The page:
Review - Imperium #1

"This--is what we fought for."

Finding the skills to equip one to essentially take over the world is no easy task. Some people are born with the abilities, while others fight tooth and nail to climb the ladder and make their play. Toyo Harada is a man born with a unique ability to sway any audience, which makes him one of the most dangerous men in the world. His true danger is on display in Imperium #1 from Valiant Entertainment. The issue is written by Joshua Dysart, illustrated by Doug Braithwaite, colored by Brian Reber and Dave McCaig and lettered by Dave Sharpe.

Toyo Harada is the most dangerous human being on the planet. Imbued with incredible powers of the mind, he has spent his life guiding humanity from the shadows. But today he is a wanted man. His powers are public knowledge, his allies have turned to enemies, and he is hunted by every government on the planet. Instead of surrendering, Harada has one last unthinkable gambit to play: to achieve more, faster and with less, he will build a coalition of the powerful, the unscrupulous and the insane. No longer content to demand a better future, he will recruit a violent legion from the darkest corners of the Earth to fight for it. The battle for utopia begins now.

Imperium #1 is less about allowing the reader to dine on a fine story and more about setting the table. Dysart opens the issue with a society one-hundred years into the future that boasts utopian values in line with Toyo Harada's vision. It's through this lens that Dysart slowly peels back the layers and starts to establish the stakes for the world and its players, stakes which act primarily as uncertain. The opening is a bold contrast to the remainder of the issue, which also serves as the meat of the series. Harada is a very convincing individual and his ability to sway those under him--even bending them to his will--is extremely powerful and exemplifies his persona as an anti-hero. Dysart isn't rushing to reveal the entirety of his tale; rather, he's giving the reader a chance to get settled in and comfortable before he inevitably pulls the rug out from under the reader.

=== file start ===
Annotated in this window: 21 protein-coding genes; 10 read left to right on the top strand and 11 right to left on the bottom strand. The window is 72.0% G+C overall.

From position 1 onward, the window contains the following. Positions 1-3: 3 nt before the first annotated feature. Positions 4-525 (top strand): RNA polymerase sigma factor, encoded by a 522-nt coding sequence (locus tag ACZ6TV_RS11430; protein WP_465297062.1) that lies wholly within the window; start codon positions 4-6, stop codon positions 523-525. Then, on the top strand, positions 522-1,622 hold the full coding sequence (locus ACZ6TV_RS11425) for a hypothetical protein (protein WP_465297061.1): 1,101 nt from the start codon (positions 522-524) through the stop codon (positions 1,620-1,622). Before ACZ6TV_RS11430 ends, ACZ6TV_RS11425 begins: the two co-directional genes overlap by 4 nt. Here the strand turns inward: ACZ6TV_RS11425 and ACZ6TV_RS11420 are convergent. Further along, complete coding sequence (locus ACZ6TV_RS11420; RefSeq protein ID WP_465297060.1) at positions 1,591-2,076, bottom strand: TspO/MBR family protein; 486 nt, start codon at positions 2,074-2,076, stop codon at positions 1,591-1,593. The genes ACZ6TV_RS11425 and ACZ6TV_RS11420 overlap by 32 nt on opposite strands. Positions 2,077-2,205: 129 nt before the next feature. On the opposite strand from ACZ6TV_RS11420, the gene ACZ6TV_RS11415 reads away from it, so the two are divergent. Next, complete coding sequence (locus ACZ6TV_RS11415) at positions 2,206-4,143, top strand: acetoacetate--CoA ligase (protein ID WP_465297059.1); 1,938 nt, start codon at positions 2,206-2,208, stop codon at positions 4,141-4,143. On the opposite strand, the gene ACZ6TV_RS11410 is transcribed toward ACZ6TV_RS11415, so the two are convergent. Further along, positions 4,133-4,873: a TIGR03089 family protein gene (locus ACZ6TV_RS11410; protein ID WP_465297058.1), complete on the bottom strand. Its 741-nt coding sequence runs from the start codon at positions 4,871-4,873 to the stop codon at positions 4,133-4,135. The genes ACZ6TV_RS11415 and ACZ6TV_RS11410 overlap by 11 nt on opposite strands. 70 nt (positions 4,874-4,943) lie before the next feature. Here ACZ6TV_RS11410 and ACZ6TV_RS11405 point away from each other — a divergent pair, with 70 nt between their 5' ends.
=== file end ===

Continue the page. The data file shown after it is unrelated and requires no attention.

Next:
Crafting the utopian society visually is Braithwaite, who does a fantastic job at the task. His presentation of a world of general positivity is accentuated by brilliant blue skies and gleaming skyscrapers, all of which serve as a backdrop for characters who aren't shy about exploiting their inner powers. There are a lot of defining character illustrations that seem to reinforce one particular emotion or another, with Braithwaite imbuing the pages with the requisite level of sentiment. There's a pretty harsh transition from utopia to violence about three-fourths of the way through that Braithwaite handles pretty well, moving from slower scenes to much more frenetic action. Colors by Reber and McCaig are vibrant and help to underscore the tragedy that belies the happiness in the future world.

Imperium #1 is a fascinating first issue crafted by a team with a reputation for solid work. Harada isn't fooling anyone in the book and longtime Valiant readers will quickly realize that Harada is a man with a cold, focused vision that he imposes on those in his service (and devotion). Dysart's first issue is an awful lot of prologue that's buoyed by a somewhat rapid final few pages that points the series in the direction it wants to go. Braithwaite's illustrations are captivating and give the reader an intimate look into a "better" life, offering a good mix of characters interacting with one another in positive and negative ways. Imperium #1 is a pretty strong first issue that doesn't shy away from ambition and is comfortable in a villain leading the charge.

Imperium #1 is in stores now.